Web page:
Family Court Act, Article 4, Support Proceedings Part 5, § 456: Additional arrears
New York Family Court is responsible for making determinations regarding support payments. The first step in making sure that the non-custodial parent of your child pays you child support is to go to petition Family Court for a child support order. Once you submit your petition and serve a summons along with the petition to person from whom you are seeking child support, also known as the respondent, there are several steps that the court has the authority to take to ensure that the respondent shows up in court for the child support hearing and complies with a support order. For example, if the respondent intentionally tried to avoid service of the summons to appear at the support hearing, the court may issue an arrest warrant, suspend the respondent's driving privileges, or seize the respondent's assets. Once a support order is in place, according to Family Court Act, Article 4, § 454, the court can enforce a child support order by deducting the payments from the respondent's paychecks.Related Statutory Provisions
- Powers of the court on violation of a support order: New York Family Court Act, Article 4, Support Proceedings, Part 5, § 454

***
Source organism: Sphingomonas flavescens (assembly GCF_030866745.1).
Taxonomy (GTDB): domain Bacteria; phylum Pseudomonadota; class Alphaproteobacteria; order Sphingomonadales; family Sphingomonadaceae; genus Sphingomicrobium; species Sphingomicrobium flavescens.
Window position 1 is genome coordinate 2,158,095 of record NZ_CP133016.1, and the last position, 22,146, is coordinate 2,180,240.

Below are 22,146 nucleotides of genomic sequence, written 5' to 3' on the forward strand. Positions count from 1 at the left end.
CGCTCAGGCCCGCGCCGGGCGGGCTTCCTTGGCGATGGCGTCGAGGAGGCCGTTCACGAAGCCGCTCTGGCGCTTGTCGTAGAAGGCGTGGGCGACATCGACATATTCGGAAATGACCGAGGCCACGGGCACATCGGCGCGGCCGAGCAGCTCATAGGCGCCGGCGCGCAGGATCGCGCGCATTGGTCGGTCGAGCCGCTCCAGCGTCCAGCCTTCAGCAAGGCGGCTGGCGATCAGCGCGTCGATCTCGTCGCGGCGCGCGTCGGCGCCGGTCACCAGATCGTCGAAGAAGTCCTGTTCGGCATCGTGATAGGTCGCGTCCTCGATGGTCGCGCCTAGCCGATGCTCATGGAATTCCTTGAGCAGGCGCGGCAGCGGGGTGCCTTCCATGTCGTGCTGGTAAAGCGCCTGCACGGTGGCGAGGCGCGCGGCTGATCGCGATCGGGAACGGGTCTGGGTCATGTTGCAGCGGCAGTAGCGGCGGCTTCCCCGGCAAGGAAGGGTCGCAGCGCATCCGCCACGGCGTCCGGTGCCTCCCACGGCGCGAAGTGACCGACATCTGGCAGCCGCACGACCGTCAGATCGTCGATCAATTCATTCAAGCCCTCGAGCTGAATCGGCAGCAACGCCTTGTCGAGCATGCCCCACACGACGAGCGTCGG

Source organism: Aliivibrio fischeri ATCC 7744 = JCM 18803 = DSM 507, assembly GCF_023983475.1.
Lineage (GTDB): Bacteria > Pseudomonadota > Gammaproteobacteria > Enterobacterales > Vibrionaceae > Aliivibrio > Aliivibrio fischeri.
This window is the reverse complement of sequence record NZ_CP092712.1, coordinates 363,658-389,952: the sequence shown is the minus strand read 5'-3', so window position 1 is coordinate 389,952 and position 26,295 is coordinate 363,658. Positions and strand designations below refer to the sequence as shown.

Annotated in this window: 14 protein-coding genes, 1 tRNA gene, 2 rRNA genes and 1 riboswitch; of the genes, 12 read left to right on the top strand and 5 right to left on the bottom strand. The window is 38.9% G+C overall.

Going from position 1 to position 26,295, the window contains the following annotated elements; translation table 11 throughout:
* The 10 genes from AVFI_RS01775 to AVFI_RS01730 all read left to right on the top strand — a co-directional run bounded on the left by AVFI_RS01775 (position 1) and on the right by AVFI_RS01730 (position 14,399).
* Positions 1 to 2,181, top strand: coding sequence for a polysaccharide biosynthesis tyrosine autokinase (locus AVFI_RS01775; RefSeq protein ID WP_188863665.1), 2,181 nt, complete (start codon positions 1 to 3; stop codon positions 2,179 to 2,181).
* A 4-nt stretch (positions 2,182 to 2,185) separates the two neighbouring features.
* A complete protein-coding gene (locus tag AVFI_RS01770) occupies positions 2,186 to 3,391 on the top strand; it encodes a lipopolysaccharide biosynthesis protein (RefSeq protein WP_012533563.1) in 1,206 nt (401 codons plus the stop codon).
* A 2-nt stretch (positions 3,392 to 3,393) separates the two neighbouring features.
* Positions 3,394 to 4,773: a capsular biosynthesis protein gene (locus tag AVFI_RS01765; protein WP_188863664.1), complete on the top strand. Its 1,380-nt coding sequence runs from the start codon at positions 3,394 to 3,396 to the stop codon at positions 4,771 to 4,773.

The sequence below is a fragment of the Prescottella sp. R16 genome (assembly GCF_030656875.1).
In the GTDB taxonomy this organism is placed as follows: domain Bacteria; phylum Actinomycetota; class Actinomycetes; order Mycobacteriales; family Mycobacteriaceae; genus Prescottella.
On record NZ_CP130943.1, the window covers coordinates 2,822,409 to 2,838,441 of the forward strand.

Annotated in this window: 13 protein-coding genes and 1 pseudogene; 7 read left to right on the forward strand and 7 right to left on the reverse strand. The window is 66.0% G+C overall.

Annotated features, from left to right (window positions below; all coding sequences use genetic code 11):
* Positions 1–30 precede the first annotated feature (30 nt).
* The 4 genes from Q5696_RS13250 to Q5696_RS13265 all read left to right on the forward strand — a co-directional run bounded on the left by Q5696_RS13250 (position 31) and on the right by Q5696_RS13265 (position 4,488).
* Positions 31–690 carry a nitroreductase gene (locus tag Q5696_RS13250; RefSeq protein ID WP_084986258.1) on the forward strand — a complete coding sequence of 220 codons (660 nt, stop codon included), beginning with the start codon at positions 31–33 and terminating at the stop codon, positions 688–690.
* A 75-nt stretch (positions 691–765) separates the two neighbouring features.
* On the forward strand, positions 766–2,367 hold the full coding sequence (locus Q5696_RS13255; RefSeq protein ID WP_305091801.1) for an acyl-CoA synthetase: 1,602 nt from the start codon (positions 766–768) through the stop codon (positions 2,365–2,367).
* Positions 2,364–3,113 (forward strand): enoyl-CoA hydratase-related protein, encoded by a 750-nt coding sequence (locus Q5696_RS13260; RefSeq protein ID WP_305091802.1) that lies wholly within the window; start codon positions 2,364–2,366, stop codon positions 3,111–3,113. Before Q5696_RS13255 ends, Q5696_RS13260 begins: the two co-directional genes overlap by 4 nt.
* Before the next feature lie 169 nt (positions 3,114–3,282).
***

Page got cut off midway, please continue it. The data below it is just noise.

- Probation: New York Family Court Act, Article 4, Support Proceedings, Part 5, § 456
- Order of sequestration on failure to obey support order: New York Family Court Act, Article 4, Support Proceedings, Part 5, § 457
- Enforcement of arrears; suspension of driving privileges: New York Family Court Act, Article 4, Support Proceedings, Part 5, § 458-A
- Child support proceedings and enforcement of arrears; suspension: New York Family Court Act, Article 4, Support Proceedings, Part 5, § 458-B
- Child support proceedings and enforcement of arrears; suspension of recreational licenses: New York Family Court Act, Article 4, Support Proceedings, Part 5, § 458-C
- No person may be placed on probation under this article unless the court makes an order to that effect, either at the time of the making of an order of support or under § four hundred fifty-four. The period of probation may continue so long as an order of support, order of protection or order of visitation applies to such person.
- The court may at any time, where circumstances warrant it, revoke an order of probation. Upon such revocation, the probationer shall be brought to court, which may, without further hearing, make any order that might have been made at the time the order of probation was made.
The consequences of failing to pay child support are serious. If you get behind on your child support payments you risk losing your driving privileges, having your property seized, or being arrested. The staff at Stephen Bilkis & Associates, PLLC has years of experience successfully representing clients in New York Family Court in matters related to child support enforcement, child support reduction, and other types of issues related to support. Contact us at 1.800.NY.NY.LAW (1.800.696.9529) to schedule a free, no obligation consultation regarding your child support case. We serve those involved in child support matters in the following locations: